10 Steps to Floss Correctly

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How to Floss in Whittier, CA

Learning how to floss your teeth correctly in Whittier, California, is critical to good oral hygiene. Flossing prevents periodontal disease by removing plaque, helping to preserve the life of your teeth and gums. If plaque is not removed, the bacteria attacks the enamel in your teeth, causing halitosis (bad breath), decay, cavities and even tooth loss.[1]Flossing is an easy way to effectively remove plaque and its bacteria from between the teeth and ideally, it should be done at least once a day. If you want to know how to floss correctly, see Step 1 to get started.

Steps to Floss Correctly

1. Use the most effective dental floss

There are several varieties available and you can choose the one that best matches your personal preference, including waxed, unwaxed, flavored and unflavored. Here’s what you need to know to make a decision about which type of floss is best for you.

Waxed dental floss tends to slide between teeth more easily.

If you have wider gaps between your teeth, then tape floss may work best.

Floss can come in two main forms: Nylon (or multifilament) and PTFE (or monofilament). Single-filament floss is slightly more expensive, but it will be able to slide between teeth more easily and will be less likely to shred. Each container of floss lasts a long time, so using non-nylon floss is a worthwhile investment.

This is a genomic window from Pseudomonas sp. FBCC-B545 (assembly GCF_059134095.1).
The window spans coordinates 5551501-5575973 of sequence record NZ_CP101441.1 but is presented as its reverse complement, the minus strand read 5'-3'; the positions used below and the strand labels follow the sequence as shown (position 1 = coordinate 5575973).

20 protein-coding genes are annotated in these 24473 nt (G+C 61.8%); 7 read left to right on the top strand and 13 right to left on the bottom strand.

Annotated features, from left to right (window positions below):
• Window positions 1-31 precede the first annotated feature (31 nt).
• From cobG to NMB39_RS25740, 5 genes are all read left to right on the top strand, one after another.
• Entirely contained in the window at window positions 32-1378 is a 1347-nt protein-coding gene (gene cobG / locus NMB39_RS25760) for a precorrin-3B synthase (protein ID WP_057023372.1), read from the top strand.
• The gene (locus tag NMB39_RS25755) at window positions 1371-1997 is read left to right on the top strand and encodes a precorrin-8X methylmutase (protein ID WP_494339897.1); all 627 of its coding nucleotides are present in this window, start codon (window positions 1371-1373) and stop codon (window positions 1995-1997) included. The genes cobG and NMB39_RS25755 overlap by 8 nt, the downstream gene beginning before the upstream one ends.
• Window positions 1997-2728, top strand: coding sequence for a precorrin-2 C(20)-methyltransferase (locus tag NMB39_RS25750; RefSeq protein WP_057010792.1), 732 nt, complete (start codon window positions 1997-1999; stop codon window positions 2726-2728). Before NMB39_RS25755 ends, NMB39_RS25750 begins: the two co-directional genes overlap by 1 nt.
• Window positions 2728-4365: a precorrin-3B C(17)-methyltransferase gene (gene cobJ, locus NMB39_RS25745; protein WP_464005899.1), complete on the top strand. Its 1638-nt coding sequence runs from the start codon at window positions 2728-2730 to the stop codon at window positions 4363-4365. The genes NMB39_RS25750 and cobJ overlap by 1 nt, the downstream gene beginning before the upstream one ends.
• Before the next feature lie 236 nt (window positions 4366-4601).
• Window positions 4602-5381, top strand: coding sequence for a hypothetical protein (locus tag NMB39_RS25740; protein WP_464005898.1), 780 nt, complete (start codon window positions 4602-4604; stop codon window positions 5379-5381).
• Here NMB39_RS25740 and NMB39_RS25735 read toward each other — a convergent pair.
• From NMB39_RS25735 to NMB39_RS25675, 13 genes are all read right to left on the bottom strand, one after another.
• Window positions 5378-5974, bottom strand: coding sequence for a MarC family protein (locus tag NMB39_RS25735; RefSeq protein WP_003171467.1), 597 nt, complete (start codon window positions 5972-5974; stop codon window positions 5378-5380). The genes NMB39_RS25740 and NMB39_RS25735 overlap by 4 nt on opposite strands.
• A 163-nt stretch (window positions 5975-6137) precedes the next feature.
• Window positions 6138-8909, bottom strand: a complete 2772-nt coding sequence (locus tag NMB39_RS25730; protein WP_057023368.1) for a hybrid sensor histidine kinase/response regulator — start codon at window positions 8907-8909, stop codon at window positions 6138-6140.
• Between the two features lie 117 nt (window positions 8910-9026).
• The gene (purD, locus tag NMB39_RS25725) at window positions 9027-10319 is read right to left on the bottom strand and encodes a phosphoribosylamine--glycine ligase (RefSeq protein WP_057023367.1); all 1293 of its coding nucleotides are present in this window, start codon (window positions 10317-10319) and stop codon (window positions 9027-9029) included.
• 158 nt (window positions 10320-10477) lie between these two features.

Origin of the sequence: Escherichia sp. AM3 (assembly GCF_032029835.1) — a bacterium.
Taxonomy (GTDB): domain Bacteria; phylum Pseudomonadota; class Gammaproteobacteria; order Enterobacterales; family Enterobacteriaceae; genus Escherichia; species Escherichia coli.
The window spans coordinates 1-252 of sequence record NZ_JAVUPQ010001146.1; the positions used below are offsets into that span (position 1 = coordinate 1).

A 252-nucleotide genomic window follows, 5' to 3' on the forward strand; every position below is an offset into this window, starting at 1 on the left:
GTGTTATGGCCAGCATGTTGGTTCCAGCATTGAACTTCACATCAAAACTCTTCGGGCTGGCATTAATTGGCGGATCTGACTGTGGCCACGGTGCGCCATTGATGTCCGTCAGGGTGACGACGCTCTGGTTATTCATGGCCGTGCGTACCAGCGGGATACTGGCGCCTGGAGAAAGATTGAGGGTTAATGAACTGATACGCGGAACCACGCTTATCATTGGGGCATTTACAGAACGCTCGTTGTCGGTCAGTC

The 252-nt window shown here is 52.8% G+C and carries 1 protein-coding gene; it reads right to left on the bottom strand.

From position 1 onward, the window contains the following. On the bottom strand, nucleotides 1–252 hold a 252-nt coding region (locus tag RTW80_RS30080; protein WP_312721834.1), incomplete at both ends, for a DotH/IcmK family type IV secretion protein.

2. Wrap floss around your fingers

Take approximately 18 inches (45 cm) of dental floss and wrap most of the floss around your two index fingers. You should wrap it around your fingers nice and tightly. If you do this correctly, you should be able to floss all of your teeth in one go, instead of having to go back for more floss. You can wrap it around your middle fingers instead, but wrapping the floss around your index fingers will give you the most control when you’re flossing your teeth.

Most people like to floss after brushing. This will allow the toothbrush to start removing the stray particles of food from your teeth before you even begin to floss. Brushing your teeth after flossing can also make it more likely for fluoride to get stuck in your gums, and you want to avoid that.

3. Hold the floss tightly between your thumbs and index fingers

You should leave about 3-4 inches (7.5-9 cm) of the floss exposed. This is the area you’ll be using to floss your teeth. Once you wrap the floss around your index fingers, you can grab it with your index fingers and thumbs. Your thumbs can be more helpful in flossing your upper teeth and your index fingers can be more helpful in flossing your bottom teeth.

4. Gently slide the floss between your teeth

It doesn’t matter which tooth you start with as long as you cover every tooth before you finish. However, most people like to start in the middle between the two top teeth or the two bottom teeth. Once you’ve picked an area, slide the floss gently between your tooth and the gum line. You should do this carefully instead of being too aggressive, or you’ll increase the chances of bleeding or hurting your gums.

Do not snap the floss down into the gums. Think of it as gently rubbing the floss between the gum line and the teeth, not vigorously yanking it around.

5. Move the floss gently in a “C” motion

Use the C motion when it makes contact with the gums and use a gentle up and down motion to clean the area. After you slide the floss between your teeth, you should curve it around the bone and let it dip below the gum line (ideally, it should dip about 2-3 millimeters down). Once the floss is in place, move it up and down to agitate the area carefully. This will help reach the contours of each tooth.

Additionally, floss in a back and forth motion to help scrape additional plaque and debris. When you’re done, gently move the floss back out the way it came.

6. Repeat the process between each tooth